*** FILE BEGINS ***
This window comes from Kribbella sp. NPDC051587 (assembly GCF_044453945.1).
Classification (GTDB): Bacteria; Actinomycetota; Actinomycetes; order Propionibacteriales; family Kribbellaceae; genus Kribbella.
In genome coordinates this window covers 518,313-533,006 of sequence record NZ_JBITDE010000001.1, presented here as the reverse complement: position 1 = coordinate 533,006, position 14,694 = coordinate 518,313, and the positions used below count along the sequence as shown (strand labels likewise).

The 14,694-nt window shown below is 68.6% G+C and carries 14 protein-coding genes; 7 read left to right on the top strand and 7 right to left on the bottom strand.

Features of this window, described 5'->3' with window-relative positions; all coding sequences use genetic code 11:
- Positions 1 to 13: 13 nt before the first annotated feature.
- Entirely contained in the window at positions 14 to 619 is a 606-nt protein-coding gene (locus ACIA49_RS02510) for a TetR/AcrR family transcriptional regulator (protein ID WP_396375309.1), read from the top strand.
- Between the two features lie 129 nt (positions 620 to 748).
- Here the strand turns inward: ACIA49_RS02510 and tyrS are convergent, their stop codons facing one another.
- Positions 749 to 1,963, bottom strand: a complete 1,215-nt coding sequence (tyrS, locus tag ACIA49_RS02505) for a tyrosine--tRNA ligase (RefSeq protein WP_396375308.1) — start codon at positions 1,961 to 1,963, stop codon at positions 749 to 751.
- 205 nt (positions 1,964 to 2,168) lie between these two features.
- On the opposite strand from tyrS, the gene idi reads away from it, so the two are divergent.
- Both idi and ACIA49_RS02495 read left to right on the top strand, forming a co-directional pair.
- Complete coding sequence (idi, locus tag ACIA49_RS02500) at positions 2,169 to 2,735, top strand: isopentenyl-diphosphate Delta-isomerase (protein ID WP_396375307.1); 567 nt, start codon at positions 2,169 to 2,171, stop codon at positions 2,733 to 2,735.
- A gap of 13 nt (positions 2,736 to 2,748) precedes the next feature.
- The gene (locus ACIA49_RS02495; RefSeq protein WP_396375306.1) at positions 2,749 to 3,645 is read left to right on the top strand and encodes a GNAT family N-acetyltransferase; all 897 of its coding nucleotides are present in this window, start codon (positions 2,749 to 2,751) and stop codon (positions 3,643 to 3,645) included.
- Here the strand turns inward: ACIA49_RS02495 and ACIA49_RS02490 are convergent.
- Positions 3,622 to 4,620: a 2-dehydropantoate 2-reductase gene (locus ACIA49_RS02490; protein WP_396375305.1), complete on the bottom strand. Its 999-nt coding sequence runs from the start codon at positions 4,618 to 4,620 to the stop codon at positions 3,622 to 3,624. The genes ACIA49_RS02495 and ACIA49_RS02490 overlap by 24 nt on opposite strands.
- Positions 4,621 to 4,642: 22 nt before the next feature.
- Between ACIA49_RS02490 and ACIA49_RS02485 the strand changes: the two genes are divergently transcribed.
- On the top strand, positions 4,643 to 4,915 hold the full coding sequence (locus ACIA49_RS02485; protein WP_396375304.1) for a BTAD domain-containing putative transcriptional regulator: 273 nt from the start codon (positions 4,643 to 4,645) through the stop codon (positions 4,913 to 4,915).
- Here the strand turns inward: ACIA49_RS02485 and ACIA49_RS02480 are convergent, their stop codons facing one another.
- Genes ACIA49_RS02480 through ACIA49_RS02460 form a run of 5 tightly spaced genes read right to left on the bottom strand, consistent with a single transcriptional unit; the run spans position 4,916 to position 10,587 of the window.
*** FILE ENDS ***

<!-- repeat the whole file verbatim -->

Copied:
This window comes from Kribbella sp. NPDC051587 (assembly GCF_044453945.1).
Classification (GTDB): Bacteria; Actinomycetota; Actinomycetes; order Propionibacteriales; family Kribbellaceae; genus Kribbella.
In genome coordinates this window covers 518,313-533,006 of sequence record NZ_JBITDE010000001.1, presented here as the reverse complement: position 1 = coordinate 533,006, position 14,694 = coordinate 518,313, and the positions used below count along the sequence as shown (strand labels likewise).

The 14,694-nt window shown below is 68.6% G+C and carries 14 protein-coding genes; 7 read left to right on the top strand and 7 right to left on the bottom strand.

Features of this window, described 5'->3' with window-relative positions; all coding sequences use genetic code 11:
- Positions 1 to 13: 13 nt before the first annotated feature.
- Entirely contained in the window at positions 14 to 619 is a 606-nt protein-coding gene (locus ACIA49_RS02510) for a TetR/AcrR family transcriptional regulator (protein ID WP_396375309.1), read from the top strand.
- Between the two features lie 129 nt (positions 620 to 748).
- Here the strand turns inward: ACIA49_RS02510 and tyrS are convergent, their stop codons facing one another.
- Positions 749 to 1,963, bottom strand: a complete 1,215-nt coding sequence (tyrS, locus tag ACIA49_RS02505) for a tyrosine--tRNA ligase (RefSeq protein WP_396375308.1) — start codon at positions 1,961 to 1,963, stop codon at positions 749 to 751.
- 205 nt (positions 1,964 to 2,168) lie between these two features.
- On the opposite strand from tyrS, the gene idi reads away from it, so the two are divergent.
- Both idi and ACIA49_RS02495 read left to right on the top strand, forming a co-directional pair.
- Complete coding sequence (idi, locus tag ACIA49_RS02500) at positions 2,169 to 2,735, top strand: isopentenyl-diphosphate Delta-isomerase (protein ID WP_396375307.1); 567 nt, start codon at positions 2,169 to 2,171, stop codon at positions 2,733 to 2,735.
- A gap of 13 nt (positions 2,736 to 2,748) precedes the next feature.
- The gene (locus ACIA49_RS02495; RefSeq protein WP_396375306.1) at positions 2,749 to 3,645 is read left to right on the top strand and encodes a GNAT family N-acetyltransferase; all 897 of its coding nucleotides are present in this window, start codon (positions 2,749 to 2,751) and stop codon (positions 3,643 to 3,645) included.
- Here the strand turns inward: ACIA49_RS02495 and ACIA49_RS02490 are convergent.
- Positions 3,622 to 4,620: a 2-dehydropantoate 2-reductase gene (locus ACIA49_RS02490; protein WP_396375305.1), complete on the bottom strand. Its 999-nt coding sequence runs from the start codon at positions 4,618 to 4,620 to the stop codon at positions 3,622 to 3,624. The genes ACIA49_RS02495 and ACIA49_RS02490 overlap by 24 nt on opposite strands.
- Positions 4,621 to 4,642: 22 nt before the next feature.
- Between ACIA49_RS02490 and ACIA49_RS02485 the strand changes: the two genes are divergently transcribed.
- On the top strand, positions 4,643 to 4,915 hold the full coding sequence (locus ACIA49_RS02485; protein WP_396375304.1) for a BTAD domain-containing putative transcriptional regulator: 273 nt from the start codon (positions 4,643 to 4,645) through the stop codon (positions 4,913 to 4,915).
- Here the strand turns inward: ACIA49_RS02485 and ACIA49_RS02480 are convergent, their stop codons facing one another.
- Genes ACIA49_RS02480 through ACIA49_RS02460 form a run of 5 tightly spaced genes read right to left on the bottom strand, consistent with a single transcriptional unit; the run spans position 4,916 to position 10,587 of the window.